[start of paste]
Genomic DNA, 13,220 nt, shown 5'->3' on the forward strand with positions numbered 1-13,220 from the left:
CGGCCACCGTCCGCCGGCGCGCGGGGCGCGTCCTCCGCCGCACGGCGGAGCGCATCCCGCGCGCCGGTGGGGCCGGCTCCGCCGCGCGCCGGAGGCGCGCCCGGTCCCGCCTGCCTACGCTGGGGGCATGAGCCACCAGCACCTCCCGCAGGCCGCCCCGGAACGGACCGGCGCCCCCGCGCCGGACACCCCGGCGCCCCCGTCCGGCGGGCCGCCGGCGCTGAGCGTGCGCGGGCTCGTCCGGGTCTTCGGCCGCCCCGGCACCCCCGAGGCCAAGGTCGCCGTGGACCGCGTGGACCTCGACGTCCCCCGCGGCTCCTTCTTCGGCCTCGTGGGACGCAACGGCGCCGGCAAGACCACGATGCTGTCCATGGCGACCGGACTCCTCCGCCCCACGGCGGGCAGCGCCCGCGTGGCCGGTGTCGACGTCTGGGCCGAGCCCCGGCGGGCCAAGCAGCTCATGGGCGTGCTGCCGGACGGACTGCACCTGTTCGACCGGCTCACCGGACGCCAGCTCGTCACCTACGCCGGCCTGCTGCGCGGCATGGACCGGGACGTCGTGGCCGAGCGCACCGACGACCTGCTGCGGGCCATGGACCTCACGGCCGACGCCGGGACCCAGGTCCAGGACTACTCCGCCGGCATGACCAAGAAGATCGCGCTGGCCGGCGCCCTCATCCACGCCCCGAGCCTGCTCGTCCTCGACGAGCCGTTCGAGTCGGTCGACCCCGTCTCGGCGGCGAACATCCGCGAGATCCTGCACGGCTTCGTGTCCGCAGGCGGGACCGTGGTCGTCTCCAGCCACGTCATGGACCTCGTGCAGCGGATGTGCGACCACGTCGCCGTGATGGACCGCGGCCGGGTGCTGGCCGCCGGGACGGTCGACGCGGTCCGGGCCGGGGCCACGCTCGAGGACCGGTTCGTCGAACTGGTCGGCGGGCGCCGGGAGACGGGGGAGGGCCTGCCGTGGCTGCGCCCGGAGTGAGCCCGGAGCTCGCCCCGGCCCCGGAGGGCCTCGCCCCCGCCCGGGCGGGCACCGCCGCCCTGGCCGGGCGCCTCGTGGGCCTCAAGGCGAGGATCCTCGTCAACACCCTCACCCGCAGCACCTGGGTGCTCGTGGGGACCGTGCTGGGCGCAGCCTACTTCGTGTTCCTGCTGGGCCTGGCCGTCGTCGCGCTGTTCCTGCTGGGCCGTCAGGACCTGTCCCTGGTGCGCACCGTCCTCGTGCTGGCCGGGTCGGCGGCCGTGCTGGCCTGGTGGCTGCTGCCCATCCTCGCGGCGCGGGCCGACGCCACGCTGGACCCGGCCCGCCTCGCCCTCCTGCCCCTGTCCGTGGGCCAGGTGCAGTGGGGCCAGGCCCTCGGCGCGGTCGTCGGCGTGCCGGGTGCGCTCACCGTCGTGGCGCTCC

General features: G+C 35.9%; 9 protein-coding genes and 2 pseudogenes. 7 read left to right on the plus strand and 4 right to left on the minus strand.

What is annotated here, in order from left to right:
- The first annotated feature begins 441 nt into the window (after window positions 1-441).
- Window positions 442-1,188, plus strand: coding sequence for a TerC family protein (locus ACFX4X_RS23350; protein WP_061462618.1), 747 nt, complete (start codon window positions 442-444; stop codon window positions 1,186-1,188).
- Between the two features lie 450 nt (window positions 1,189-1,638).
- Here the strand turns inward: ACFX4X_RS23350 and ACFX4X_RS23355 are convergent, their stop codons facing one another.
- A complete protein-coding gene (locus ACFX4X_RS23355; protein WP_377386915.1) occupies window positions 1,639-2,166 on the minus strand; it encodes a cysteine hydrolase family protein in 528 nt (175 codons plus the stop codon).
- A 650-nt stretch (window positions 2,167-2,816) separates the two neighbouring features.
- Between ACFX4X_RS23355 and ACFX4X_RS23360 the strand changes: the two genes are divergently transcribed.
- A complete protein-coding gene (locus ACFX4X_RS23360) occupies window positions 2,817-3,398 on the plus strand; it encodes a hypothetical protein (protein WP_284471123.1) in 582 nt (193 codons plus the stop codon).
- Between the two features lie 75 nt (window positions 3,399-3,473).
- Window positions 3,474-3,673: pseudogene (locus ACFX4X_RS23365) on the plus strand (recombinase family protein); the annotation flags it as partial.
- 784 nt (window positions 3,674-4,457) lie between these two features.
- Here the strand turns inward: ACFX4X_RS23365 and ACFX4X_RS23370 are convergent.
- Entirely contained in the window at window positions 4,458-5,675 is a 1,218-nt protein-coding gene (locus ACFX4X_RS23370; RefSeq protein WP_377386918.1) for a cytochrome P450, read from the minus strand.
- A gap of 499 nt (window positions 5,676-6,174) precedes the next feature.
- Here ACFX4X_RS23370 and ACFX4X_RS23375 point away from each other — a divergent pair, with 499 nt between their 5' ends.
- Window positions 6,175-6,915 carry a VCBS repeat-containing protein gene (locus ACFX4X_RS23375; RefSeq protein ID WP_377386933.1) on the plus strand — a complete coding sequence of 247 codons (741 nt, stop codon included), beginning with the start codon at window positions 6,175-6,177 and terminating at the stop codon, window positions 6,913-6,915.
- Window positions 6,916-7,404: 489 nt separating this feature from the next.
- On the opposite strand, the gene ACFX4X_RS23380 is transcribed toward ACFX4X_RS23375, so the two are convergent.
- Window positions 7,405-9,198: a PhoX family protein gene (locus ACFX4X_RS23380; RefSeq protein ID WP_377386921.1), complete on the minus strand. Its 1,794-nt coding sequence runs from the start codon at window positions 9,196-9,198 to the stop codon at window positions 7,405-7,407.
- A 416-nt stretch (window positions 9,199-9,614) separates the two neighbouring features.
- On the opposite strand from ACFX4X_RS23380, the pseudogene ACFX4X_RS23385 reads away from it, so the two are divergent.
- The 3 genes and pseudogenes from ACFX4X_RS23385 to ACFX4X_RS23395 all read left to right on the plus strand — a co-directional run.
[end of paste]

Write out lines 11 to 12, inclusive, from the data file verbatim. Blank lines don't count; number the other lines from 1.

- Between ACFX4X_RS23355 and ACFX4X_RS23360 the strand changes: the two genes are divergently transcribed.
- A complete protein-coding gene (locus ACFX4X_RS23360) occupies window positions 2,817-3,398 on the plus strand; it encodes a hypothetical protein (protein WP_284471123.1) in 582 nt (193 codons plus the stop codon).